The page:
Among observant Jews, one of the most frequently asked questions of this past week has been: “What are you wearing for Purim?”
This question has nothing to do with fashion and everything to do with creativity as Jews have dressed up as characters from the Purim story throughout the ages in celebration of this festival. More recently, the traditional cast of characters – the Brave Queen Esther, her Noble Uncle Mordechai, the Disgraced Queen Vashti, the Dastardly Haman, the Foolish King Ahashverosh -- have given way to contemporary characters, drawn largely from popular culture or current events.
The most joyous holiday of the Jewish year, Purim celebrates the deliverance of the ancient Persian Jewish community from destruction. As told in The Scroll of Esther – written in the 4th century BCE and included in the canon of 24 holy books known as the Tanakh – the evil plot to annihilate the Jews of Persia plotted by Haman, the advisor to King Ahashverosh, was overturned by Esther, the Jewish maiden who beguiled and married the king.
However, as we approach the lighthearted festival of Purim this year – which begins tomorrow evening, at the conclusion of Shabbat -- my heart is heavy because of the recent silencing of Jewish women’s voices in Israel, lifted in prayer at one of Judaism’s most sacred sites, the Kotel.
Suppressing the voices of women is antithetical to Judaism. From our matriarch Sarah, to the prophet Deborah to Queen Esther, our tradition teaches us that women’s words are to be heeded and honored…not stamped out.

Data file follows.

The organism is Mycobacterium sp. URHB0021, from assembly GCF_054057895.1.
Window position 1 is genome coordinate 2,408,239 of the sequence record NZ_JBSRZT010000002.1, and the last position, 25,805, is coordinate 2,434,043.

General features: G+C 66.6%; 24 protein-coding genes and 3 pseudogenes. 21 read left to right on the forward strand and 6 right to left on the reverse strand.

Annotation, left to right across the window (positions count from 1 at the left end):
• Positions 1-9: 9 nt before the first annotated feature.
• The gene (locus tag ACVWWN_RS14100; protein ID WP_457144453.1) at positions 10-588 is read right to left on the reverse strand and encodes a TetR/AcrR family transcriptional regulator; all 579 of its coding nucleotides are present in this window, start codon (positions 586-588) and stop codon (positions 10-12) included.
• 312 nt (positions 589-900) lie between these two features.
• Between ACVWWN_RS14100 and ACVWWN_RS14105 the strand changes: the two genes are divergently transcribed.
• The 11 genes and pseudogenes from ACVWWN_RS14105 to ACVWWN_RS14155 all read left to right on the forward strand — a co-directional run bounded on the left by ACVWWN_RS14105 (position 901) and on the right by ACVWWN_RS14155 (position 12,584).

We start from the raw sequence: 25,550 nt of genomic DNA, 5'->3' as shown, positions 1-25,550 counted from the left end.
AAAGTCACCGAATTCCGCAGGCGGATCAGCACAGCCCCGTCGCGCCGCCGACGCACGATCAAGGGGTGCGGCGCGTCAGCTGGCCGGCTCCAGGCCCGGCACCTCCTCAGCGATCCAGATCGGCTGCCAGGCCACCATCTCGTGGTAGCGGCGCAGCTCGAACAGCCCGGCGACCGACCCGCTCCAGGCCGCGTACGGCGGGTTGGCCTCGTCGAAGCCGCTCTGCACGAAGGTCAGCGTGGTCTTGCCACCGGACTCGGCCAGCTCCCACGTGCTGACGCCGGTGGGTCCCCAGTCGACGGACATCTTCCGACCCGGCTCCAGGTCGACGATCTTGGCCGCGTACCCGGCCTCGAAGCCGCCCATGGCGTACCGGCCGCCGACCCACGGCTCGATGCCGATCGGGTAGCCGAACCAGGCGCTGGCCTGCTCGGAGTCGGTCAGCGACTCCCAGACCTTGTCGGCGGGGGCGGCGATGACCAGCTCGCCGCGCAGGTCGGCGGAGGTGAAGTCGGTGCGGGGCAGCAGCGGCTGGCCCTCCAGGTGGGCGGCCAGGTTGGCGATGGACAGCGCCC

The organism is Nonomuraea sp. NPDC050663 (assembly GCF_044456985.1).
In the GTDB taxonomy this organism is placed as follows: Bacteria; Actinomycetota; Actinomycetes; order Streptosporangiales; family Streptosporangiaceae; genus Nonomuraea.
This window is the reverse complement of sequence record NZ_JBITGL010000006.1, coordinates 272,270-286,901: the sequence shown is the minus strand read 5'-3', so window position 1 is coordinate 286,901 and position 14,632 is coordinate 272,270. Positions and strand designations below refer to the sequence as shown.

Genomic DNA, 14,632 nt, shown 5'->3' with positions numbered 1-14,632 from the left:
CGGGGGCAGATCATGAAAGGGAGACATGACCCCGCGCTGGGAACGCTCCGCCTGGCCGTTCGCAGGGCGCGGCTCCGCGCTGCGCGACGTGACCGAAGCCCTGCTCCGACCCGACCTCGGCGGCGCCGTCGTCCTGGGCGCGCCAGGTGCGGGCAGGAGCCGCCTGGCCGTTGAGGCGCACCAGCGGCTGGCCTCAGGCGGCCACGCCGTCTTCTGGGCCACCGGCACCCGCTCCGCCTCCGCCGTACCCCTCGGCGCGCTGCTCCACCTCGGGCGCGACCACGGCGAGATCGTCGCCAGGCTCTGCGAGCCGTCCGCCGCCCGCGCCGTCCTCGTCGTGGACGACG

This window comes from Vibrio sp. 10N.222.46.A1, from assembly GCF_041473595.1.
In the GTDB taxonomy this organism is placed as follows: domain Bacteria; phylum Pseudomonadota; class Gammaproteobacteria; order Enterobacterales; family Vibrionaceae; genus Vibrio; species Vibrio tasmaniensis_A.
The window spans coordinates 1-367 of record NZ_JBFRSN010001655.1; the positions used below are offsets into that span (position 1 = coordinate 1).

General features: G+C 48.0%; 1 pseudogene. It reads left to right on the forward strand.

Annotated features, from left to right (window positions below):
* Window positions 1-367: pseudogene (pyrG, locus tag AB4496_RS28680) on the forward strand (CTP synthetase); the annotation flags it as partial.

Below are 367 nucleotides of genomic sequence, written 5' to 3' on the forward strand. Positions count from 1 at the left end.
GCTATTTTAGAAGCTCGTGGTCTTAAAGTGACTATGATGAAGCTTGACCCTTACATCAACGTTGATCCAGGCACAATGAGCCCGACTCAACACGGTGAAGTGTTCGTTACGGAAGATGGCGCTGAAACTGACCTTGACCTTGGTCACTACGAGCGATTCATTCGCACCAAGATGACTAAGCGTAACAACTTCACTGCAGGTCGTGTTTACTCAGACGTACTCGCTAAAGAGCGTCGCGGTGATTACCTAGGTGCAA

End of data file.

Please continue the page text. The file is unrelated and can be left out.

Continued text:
But Judaism does have a tradition of stamping out sounds that are undesirable. In synagogues around the world, tomorrow night’s recitation of The Scroll of Esther will be marked by the energetic employment of noisemakers every time Haman’s name is pronounced. This ritual is one of the most beloved and memorable of all Jewish life. Children and adults alike bring everything from the traditional wooden groggers to more contemporary implements like metal pot covers and bull horns to drown out the name of Haman, and by extension, all evil in the world.
Bearing this custom in mind, it seems that the religious authorities in Israel are confused. Instead of drowning out the name of Haman, the Chief Rabbinate has taken upon itself the task of silencing Esther.
But Purim is the holiday of reversals. Using her wiles and wisdom, Queen Esther reversed Haman’s evil plot against the Jews of Persia. In the spirit of reversal – and justice -- I propose that this Purim, we don the mask of the heroine of the holiday, Queen Esther, by honoring the voices of Jewish women.
As we endeavor to usher in an era of religious pluralism to Israel, let us access our inner Esther, pondering her bravery as we advocate for the participation of Jewish women in all realms of religious life.
Imagine if efforts had been made to silence Queen Esther, who saved the Jewish People from extinction centuries ago. What a terrible thing to envision – a world without the redemptive efforts of Queen Esther; a world without the prayers of women!
As the father of three remarkable young women, the thought is inconceivable. It leaves me, quite literally, bereft.
This Purim, let us discover our inner Esther, drawing on the fortitude and moxie of that ancient Persian heroine to honor – not silence – brave and bold Jewish women.
photo credit: USCJ Flickr page